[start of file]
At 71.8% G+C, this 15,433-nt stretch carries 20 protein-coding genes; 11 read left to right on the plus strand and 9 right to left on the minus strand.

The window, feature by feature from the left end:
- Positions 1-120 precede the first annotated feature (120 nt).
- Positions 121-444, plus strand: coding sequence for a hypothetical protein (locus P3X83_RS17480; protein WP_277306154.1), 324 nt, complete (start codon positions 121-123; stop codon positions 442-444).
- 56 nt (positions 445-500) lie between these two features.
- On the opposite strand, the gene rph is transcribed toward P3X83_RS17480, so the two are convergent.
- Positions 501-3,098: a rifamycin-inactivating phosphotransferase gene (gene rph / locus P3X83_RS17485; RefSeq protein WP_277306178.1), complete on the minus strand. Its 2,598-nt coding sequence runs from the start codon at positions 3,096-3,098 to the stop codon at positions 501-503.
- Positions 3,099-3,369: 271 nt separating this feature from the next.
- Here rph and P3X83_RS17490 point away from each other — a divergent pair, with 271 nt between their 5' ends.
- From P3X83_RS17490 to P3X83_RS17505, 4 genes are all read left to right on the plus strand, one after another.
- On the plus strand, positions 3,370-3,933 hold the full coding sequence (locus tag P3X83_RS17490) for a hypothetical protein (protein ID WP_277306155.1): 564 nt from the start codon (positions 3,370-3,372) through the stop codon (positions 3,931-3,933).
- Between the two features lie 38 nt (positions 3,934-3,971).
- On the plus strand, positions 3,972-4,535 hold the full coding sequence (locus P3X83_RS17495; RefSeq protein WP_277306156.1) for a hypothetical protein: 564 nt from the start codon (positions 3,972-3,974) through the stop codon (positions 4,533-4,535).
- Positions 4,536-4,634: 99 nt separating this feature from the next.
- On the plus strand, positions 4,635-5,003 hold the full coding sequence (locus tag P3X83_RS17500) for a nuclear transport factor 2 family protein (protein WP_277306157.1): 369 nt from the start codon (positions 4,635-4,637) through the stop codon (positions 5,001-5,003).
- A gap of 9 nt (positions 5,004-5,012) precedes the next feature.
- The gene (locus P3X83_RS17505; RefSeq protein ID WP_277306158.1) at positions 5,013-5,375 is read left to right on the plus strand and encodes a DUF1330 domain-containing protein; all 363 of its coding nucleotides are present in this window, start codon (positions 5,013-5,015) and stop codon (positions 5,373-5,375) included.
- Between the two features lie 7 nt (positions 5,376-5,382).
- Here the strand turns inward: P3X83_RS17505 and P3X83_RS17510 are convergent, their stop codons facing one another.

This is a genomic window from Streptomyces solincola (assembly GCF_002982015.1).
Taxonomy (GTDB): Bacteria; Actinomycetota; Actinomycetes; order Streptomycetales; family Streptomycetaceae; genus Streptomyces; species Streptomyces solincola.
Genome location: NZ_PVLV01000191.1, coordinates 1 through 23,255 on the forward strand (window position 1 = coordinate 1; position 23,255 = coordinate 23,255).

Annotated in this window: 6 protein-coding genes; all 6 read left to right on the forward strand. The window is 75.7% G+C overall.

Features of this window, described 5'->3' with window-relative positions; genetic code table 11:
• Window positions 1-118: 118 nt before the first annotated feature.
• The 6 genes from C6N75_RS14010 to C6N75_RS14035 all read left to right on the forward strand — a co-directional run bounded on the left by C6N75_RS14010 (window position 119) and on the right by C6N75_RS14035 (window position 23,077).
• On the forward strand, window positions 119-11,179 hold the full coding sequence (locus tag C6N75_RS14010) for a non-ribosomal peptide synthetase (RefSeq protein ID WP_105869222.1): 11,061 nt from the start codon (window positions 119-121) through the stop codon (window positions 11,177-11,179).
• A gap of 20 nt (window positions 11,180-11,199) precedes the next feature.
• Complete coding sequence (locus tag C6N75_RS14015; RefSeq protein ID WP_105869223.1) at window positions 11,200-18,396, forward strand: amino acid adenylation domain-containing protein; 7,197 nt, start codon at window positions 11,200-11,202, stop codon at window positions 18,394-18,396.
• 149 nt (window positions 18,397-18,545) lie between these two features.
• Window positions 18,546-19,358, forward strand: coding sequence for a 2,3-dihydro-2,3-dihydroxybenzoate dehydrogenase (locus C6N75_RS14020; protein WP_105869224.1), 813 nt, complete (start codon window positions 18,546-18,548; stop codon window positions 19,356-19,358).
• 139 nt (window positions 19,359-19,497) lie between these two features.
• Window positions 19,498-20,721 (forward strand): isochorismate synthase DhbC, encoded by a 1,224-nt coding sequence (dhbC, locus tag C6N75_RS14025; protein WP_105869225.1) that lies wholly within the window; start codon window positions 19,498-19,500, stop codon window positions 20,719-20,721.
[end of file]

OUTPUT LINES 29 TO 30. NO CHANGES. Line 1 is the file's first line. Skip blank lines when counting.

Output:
• Complete coding sequence (locus tag C6N75_RS14015; RefSeq protein ID WP_105869223.1) at window positions 11,200-18,396, forward strand: amino acid adenylation domain-containing protein; 7,197 nt, start codon at window positions 11,200-11,202, stop codon at window positions 18,394-18,396.
• 149 nt (window positions 18,397-18,545) lie between these two features.